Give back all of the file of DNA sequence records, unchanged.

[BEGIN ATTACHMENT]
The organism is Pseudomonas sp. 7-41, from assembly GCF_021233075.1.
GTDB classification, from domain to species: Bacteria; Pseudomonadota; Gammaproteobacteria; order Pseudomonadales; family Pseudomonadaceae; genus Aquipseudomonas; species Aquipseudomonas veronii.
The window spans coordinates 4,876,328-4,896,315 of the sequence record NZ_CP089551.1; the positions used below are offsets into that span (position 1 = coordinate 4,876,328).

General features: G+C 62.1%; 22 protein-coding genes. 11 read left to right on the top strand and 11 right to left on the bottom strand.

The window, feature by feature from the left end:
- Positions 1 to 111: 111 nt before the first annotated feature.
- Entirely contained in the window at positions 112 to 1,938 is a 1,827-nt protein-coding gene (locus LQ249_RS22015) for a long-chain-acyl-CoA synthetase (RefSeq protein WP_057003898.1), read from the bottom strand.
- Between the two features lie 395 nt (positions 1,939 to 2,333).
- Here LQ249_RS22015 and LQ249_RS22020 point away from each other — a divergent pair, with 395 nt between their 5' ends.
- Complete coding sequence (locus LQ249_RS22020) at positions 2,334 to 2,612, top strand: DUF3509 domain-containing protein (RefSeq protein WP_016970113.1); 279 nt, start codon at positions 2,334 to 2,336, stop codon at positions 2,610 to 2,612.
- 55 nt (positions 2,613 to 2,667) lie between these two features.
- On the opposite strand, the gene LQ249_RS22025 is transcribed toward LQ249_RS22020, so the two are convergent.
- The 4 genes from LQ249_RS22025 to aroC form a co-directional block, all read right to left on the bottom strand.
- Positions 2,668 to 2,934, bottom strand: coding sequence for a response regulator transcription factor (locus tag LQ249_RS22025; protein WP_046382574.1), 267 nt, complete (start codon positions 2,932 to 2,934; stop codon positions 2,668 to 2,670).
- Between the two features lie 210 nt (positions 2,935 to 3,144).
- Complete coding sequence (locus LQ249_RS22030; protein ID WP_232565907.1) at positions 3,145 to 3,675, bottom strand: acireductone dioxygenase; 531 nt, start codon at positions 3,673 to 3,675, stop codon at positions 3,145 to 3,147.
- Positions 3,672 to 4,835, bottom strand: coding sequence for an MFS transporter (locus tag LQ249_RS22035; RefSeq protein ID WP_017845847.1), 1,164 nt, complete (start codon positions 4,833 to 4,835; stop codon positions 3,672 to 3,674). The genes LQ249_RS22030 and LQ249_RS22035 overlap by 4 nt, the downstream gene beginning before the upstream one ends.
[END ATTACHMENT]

The organism is Pseudomonas sp. 7-41, from assembly GCF_021233075.1.
GTDB classification, from domain to species: Bacteria; Pseudomonadota; Gammaproteobacteria; order Pseudomonadales; family Pseudomonadaceae; genus Aquipseudomonas; species Aquipseudomonas veronii.
The window spans coordinates 4,876,328-4,896,315 of the sequence record NZ_CP089551.1; the positions used below are offsets into that span (position 1 = coordinate 4,876,328).

General features: G+C 62.1%; 22 protein-coding genes. 11 read left to right on the top strand and 11 right to left on the bottom strand.

The window, feature by feature from the left end:
- Positions 1 to 111: 111 nt before the first annotated feature.
- Entirely contained in the window at positions 112 to 1,938 is a 1,827-nt protein-coding gene (locus LQ249_RS22015) for a long-chain-acyl-CoA synthetase (RefSeq protein WP_057003898.1), read from the bottom strand.
- Between the two features lie 395 nt (positions 1,939 to 2,333).
- Here LQ249_RS22015 and LQ249_RS22020 point away from each other — a divergent pair, with 395 nt between their 5' ends.
- Complete coding sequence (locus LQ249_RS22020) at positions 2,334 to 2,612, top strand: DUF3509 domain-containing protein (RefSeq protein WP_016970113.1); 279 nt, start codon at positions 2,334 to 2,336, stop codon at positions 2,610 to 2,612.
- 55 nt (positions 2,613 to 2,667) lie between these two features.
- On the opposite strand, the gene LQ249_RS22025 is transcribed toward LQ249_RS22020, so the two are convergent.
- The 4 genes from LQ249_RS22025 to aroC form a co-directional block, all read right to left on the bottom strand.
- Positions 2,668 to 2,934, bottom strand: coding sequence for a response regulator transcription factor (locus tag LQ249_RS22025; protein WP_046382574.1), 267 nt, complete (start codon positions 2,932 to 2,934; stop codon positions 2,668 to 2,670).
- Between the two features lie 210 nt (positions 2,935 to 3,144).
- Complete coding sequence (locus LQ249_RS22030; protein ID WP_232565907.1) at positions 3,145 to 3,675, bottom strand: acireductone dioxygenase; 531 nt, start codon at positions 3,673 to 3,675, stop codon at positions 3,145 to 3,147.
- Positions 3,672 to 4,835, bottom strand: coding sequence for an MFS transporter (locus tag LQ249_RS22035; RefSeq protein ID WP_017845847.1), 1,164 nt, complete (start codon positions 4,833 to 4,835; stop codon positions 3,672 to 3,674). The genes LQ249_RS22030 and LQ249_RS22035 overlap by 4 nt, the downstream gene beginning before the upstream one ends.